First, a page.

Beatrice.No, truly, but in friendly recompense.

[…]

Beatrice. I would not deny you; but, by this good day, I yield upon great persuasion; and partly to save your life,for I was told you were in a consumption.

Benedick. Peace! I will stop your mouth. (Most productions have him kiss her at this point)

Aww, true love conquers all.  And although my feminist side balks at her mouth being stopped once she’s in a relationship, I also think you could never keep Beatrice down, and marriage will not silence her. She and Benedick form a relationship of equals. Compared to the insipid rent-a-virginal-romantic-lead Hero, Beatrice is a fully realised, complex and intriguing female character.  She’s definitely one of my feminist icons.

Here’s a clip from the very enjoyable Globe production mentioned earlier.  Eve Best plays Beatrice, bantering with Charles Edward’s Benedick:

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20 thoughts on “Feminist Sundays: Beatrice in Much Ado About Nothing

  1. Good post. I love Beatrice, she’s one of my favourite female characters but I also balk at the ending. I hate that she conforms so easily and doesn’t speak again. I do think her and Benedick appear to be equals but it does leave a doubt at the end that this won’t continue to be the case.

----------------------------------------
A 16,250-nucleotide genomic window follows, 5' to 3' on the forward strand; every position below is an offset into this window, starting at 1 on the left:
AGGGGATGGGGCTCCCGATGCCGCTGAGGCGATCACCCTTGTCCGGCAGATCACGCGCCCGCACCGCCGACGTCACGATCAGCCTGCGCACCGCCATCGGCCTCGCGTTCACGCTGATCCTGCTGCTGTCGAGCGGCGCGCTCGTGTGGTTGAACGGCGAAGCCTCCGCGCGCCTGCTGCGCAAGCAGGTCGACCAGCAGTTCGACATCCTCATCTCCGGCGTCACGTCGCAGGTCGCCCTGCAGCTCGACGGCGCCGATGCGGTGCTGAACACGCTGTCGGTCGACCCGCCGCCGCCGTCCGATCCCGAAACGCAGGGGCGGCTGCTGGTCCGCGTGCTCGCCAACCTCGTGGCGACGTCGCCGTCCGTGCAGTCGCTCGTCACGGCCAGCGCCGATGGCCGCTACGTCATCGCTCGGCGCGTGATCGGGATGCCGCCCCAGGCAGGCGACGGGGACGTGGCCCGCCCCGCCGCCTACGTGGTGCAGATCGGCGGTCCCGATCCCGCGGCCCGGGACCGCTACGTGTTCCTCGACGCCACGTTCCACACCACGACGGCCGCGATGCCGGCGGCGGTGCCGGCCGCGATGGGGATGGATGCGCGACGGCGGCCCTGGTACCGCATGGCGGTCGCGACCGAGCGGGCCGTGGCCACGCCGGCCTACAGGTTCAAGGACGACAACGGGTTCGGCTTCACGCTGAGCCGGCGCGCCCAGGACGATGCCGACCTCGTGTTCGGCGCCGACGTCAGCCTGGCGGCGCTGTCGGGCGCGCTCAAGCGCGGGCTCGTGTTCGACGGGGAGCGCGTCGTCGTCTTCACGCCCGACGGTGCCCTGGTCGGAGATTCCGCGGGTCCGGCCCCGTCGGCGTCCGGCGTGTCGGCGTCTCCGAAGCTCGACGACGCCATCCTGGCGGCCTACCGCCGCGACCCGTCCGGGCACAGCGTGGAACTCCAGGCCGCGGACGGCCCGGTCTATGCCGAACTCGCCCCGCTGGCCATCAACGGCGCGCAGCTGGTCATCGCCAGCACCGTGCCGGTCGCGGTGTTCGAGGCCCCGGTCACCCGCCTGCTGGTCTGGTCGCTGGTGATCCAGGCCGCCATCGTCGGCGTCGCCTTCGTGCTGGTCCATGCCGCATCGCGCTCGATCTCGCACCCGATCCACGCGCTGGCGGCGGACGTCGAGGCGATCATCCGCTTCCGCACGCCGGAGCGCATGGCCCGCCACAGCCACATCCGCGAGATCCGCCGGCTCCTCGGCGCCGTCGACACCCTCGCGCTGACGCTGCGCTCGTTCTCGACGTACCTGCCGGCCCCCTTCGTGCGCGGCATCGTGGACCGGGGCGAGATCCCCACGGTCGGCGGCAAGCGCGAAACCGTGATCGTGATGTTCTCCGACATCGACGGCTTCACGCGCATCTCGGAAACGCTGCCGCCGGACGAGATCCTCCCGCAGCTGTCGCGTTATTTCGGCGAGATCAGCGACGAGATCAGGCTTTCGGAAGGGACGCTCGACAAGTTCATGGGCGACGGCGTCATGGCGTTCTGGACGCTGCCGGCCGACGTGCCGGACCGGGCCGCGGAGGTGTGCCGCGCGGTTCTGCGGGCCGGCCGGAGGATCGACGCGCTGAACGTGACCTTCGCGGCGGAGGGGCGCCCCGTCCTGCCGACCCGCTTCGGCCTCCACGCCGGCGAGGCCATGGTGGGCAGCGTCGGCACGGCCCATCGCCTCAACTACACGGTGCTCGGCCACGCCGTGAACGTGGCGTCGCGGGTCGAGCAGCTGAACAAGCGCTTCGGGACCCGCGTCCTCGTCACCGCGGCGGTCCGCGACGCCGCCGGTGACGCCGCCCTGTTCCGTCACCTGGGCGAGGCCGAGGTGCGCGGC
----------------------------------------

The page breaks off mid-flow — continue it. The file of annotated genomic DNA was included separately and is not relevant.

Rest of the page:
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    • You’re right – Shakespeare’s endings are rarely all neatly tied up – they do leave questions. I’m hopeful for Beatrice though. More so than some of the other women in Shakespeare who are silenced at the end – Isabella in Measure for Measure is left in a very dark place, I think. But maybe I’m too influenced by modern productions; these days we like to think Beatrice will carry on as she has been, as independent as ever, but she certainly lives in a society where this would be very difficult.

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      • Good point. Portia in The Merchant of Venice is another good example of a woman holding her own in a society that wants to deny her intelligence, although I’m not marrying Bassanio was her smartest move I don’t think he’s going to get one over on her, as it were, either.